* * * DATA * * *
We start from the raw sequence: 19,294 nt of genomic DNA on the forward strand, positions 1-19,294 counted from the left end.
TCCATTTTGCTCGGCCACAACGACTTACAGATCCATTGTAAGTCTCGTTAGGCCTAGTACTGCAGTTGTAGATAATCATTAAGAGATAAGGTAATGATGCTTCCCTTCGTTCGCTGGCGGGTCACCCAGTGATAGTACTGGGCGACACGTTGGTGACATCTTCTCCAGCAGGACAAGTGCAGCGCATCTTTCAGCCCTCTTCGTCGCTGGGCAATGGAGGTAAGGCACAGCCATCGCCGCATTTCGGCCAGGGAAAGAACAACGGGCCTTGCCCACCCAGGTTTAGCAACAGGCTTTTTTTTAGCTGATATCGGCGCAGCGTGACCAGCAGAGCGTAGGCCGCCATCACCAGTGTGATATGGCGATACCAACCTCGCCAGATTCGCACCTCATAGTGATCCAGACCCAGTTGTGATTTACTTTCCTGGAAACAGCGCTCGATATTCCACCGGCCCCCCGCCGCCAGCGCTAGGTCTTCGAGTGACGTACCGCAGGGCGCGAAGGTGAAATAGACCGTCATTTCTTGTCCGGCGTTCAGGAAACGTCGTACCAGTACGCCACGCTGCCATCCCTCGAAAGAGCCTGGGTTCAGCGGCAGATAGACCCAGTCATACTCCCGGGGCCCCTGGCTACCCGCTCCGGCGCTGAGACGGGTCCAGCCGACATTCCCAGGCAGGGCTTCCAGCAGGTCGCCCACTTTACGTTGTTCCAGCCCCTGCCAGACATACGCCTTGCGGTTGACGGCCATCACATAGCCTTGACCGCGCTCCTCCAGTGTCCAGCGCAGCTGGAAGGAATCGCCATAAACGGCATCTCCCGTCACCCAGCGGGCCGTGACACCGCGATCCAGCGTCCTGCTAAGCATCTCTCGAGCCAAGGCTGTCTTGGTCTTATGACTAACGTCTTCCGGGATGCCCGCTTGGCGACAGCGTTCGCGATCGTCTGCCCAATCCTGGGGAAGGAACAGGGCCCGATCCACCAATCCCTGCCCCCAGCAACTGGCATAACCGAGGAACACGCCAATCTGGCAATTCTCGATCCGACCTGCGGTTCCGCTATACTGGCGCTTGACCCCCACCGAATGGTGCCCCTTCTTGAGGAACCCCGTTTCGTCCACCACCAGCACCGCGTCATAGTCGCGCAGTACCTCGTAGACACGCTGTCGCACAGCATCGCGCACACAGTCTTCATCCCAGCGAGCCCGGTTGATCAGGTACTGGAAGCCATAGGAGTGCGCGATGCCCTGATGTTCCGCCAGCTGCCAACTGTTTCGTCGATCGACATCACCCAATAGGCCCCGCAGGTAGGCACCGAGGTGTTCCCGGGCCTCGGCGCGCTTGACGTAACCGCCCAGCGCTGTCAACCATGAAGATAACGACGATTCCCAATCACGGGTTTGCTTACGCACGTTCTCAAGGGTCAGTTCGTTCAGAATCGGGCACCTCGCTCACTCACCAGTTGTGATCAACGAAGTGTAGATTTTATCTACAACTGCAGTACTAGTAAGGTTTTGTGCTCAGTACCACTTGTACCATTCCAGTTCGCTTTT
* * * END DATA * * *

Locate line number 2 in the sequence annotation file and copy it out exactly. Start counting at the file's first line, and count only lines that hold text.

TCCATTTTGCTCGGCCACAACGACTTACAGATCCATTGTAAGTCTCGTTAGGCCTAGTACTGCAGTTGTAGATAATCATTAAGAGATAAGGTAATGATGCTTCCCTTCGTTCGCTGGCGGGTCACCCAGTGATAGTACTGGGCGACACGTTGGTGACATCTTCTCCAGCAGGACAAGTGCAGCGCATCTTTCAGCCCTCTTCGTCGCTGGGCAATGGAGGTAAGGCACAGCCATCGCCGCATTTCGGCCAGGGAAAGAACAACGGGCCTTGCCCACCCAGGTTTAGCAACAGGCTTTTTTTTAGCTGATATCGGCGCAGCGTGACCAGCAGAGCGTAGGCCGCCATCACCAGTGTGATATGGCGATACCAACCTCGCCAGATTCGCACCTCATAGTGATCCAGACCCAGTTGTGATTTACTTTCCTGGAAACAGCGCTCGATATTCCACCGGCCCCCCGCCGCCAGCGCTAGGTCTTCGAGTGACGTACCGCAGGGCGCGAAGGTGAAATAGACCGTCATTTCTTGTCCGGCGTTCAGGAAACGTCGTACCAGTACGCCACGCTGCCATCCCTCGAAAGAGCCTGGGTTCAGCGGCAGATAGACCCAGTCATACTCCCGGGGCCCCTGGCTACCCGCTCCGGCGCTGAGACGGGTCCAGCCGACATTCCCAGGCAGGGCTTCCAGCAGGTCGCCCACTTTACGTTGTTCCAGCCCCTGCCAGACATACGCCTTGCGGTTGACGGCCATCACATAGCCTTGACCGCGCTCCTCCAGTGTCCAGCGCAGCTGGAAGGAATCGCCATAAACGGCATCTCCCGTCACCCAGCGGGCCGTGACACCGCGATCCAGCGTCCTGCTAAGCATCTCTCGAGCCAAGGCTGTCTTGGTCTTATGACTAACGTCTTCCGGGATGCCCGCTTGGCGACAGCGTTCGCGATCGTCTGCCCAATCCTGGGGAAGGAACAGGGCCCGATCCACCAATCCCTGCCCCCAGCAACTGGCATAACCGAGGAACACGCCAATCTGGCAATTCTCGATCCGACCTGCGGTTCCGCTATACTGGCGCTTGACCCCCACCGAATGGTGCCCCTTCTTGAGGAACCCCGTTTCGTCCACCACCAGCACCGCGTCATAGTCGCGCAGTACCTCGTAGACACGCTGTCGCACAGCATCGCGCACACAGTCTTCATCCCAGCGAGCCCGGTTGATCAGGTACTGGAAGCCATAGGAGTGCGCGATGCCCTGATGTTCCGCCAGCTGCCAACTGTTTCGTCGATCGACATCACCCAATAGGCCCCGCAGGTAGGCACCGAGGTGTTCCCGGGCCTCGGCGCGCTTGACGTAACCGCCCAGCGCTGTCAACCATGAAGATAACGACGATTCCCAATCACGGGTTTGCTTACGCACGTTCTCAAGGGTCAGTTCGTTCAGAATCGGGCACCTCGCTCACTCACCAGTTGTGATCAACGAAGTGTAGATTTTATCTACAACTGCAGTACTAGTAAGGTTTTGTGCTCAGTACCACTTGTACCATTCCAGTTCGCTTTT